Edgar Grossman ’66, a man who had a pivotal role in establishing the roots of the Harvard Extension Alumni Association community, comprised of 20,000 members worldwide, was honored at a special ceremony inside the Harvard Faculty Club this weekend. A cold Saturday in December was no match for the warmth and festivities taking place inside the East Dining Room during the annual Holly Reception, the year-end gathering for the Harvard Extension Alumni Association. As the finale of the HEAA’s year-long 50th anniversary celebration, the organization honored the contributions of Edgar Grossman, and his family at the event. Harvard Extension School alumni, representing every decade since the 1960s, gathered to share in the vision of a man who valued education as an integral part of one’s path in life.
Addressing the crowd at the event, Huntington D. Lambert, dean of Harvard Continuing Education and Extension School, noted Grossman’s impact at Harvard Extension School. “Edgar knew, and I’m sure many of you will agree, that our students never stop learning,” Lambert said. “Edgar and his family’s generosity towards our students, Harvard Extension, and the University are sewn into the fabric of our mission of helping adult learners to grow and achieve success throughout the arc of their learning life.”
The Holly Reception, a revived tradition dating back to the late 1960s, originated as a welcoming, non-religious holiday celebration that fostered and strengthened the lifelong bonds of Harvard Extension’s earliest graduates. Over 100 alumni from all over the country gathered at the Harvard Faculty Club, adorned in its holiday best, to give a rousing cheer to the next 50 years.
The story of Grossman’s path to Harvard Extension is not unlike those of today’s current Harvard Extension School students. He graduated high school in 1936 but, because of life circumstance, did not immediately attend college. According to Grossman’s son Steven, Grossman pleaded with his father to enter the family business and work for a living. He contended that he was “not a learner” and that college was not for him. His father, Max, who immigrated to the United States in 1900 and never made it past the sixth grade, told his son “Edgar, I didn’t come all this way, work all these years to have you go into business with me and not get a college degree.”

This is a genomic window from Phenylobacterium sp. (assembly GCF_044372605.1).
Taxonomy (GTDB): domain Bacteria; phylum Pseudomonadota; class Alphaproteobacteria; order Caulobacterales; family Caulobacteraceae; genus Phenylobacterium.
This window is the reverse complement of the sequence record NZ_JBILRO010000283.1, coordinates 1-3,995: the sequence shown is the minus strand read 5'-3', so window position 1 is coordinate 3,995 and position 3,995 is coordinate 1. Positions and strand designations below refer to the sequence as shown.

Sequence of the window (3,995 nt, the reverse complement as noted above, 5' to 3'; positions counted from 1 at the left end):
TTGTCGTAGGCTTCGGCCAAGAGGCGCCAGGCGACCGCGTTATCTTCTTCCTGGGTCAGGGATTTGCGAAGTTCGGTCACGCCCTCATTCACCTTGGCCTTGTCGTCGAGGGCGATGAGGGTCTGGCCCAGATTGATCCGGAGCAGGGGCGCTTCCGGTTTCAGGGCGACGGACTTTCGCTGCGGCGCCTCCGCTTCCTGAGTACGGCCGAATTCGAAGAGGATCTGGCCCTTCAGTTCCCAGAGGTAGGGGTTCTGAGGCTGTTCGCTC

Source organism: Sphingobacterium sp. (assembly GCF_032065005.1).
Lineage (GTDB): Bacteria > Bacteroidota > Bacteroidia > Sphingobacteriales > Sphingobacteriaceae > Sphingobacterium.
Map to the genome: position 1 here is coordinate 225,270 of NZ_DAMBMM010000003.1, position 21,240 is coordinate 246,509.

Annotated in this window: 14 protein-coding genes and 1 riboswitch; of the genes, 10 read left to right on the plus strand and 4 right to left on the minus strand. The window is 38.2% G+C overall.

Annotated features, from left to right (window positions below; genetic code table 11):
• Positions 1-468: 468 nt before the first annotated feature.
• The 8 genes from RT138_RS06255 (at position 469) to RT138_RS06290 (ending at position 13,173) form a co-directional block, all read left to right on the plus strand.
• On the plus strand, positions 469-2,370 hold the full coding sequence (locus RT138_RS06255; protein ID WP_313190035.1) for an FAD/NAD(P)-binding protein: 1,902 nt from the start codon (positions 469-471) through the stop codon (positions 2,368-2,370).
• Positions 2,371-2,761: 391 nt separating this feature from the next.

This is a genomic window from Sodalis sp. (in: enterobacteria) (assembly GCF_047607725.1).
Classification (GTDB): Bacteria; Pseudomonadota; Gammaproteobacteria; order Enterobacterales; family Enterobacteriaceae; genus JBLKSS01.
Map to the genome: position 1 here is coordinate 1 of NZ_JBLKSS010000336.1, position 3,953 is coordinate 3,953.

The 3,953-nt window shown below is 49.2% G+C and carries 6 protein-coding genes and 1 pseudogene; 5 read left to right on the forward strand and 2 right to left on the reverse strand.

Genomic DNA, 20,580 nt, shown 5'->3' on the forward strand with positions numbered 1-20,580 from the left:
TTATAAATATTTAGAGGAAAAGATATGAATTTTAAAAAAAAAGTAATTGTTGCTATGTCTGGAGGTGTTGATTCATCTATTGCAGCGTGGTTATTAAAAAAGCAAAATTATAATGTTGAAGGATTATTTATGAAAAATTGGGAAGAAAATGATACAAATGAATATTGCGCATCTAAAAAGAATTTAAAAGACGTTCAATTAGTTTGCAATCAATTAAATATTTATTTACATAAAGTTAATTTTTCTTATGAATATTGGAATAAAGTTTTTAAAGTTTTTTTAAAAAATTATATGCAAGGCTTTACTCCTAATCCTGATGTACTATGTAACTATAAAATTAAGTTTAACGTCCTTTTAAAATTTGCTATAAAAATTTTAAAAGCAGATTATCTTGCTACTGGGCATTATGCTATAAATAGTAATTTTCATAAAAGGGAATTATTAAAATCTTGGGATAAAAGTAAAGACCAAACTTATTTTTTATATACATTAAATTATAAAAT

Grossman eventually attended Harvard but not before serving his country as a lieutenant colonel in the U.S. Army Reserves during World War II and traveling all over Europe with his wife.
At the reception Steven Grossman remarked on how his father pursued his education, finally relenting at the insistence of his wife Shirley. “In the fall of 1954 my father took his first course, his first of 32, and for the next 13 years from ’54-’66 he studied. He came here in the evenings; he took summer courses,” Steven said. “He fell in love with art, he fell in love with the humanities, he fell in love with music, he fell in love with the violin, and violin music. It changed his life.”
After getting his bachelor’s degree from Harvard Extension, Grossman received a master’s degree in counseling psychology from Boston College. He also served as a part-time counselor and staff psychologist at Harvard University and Boston College from 1966 to 1973.
In 1982, the Grossman family dedicated the Grossman Library in Sever Hall as a place where Harvard Extension students could access resource materials, study, and commiserate. While the Grossman Library is no longer a part of Sever Hall, all Harvard Extension School students now have full access to the entire Harvard library network.
Grossman was awarded the Harvard Medal by President Derek Bok in 1990, recognizing him for his role in the founding of the HEAA and serving as its first president.
Grossman’s influence continued at the Extension School long after his tenure as HEAA president ended. A year after receiving the Harvard Medal, the Grossman Common Room was dedicated at Harvard Extension School’s main building.
Steven recalled a quote from his father that he felt exemplified Grossman’s vision on lifelong learning. “The value of our Harvard Extension education,” said Grossman, “lies in our ability to understand how those who came before us dealt effectively and with a sense of urgency, with the problems, issues, and unmet needs of society that faced them in their own lifetime.”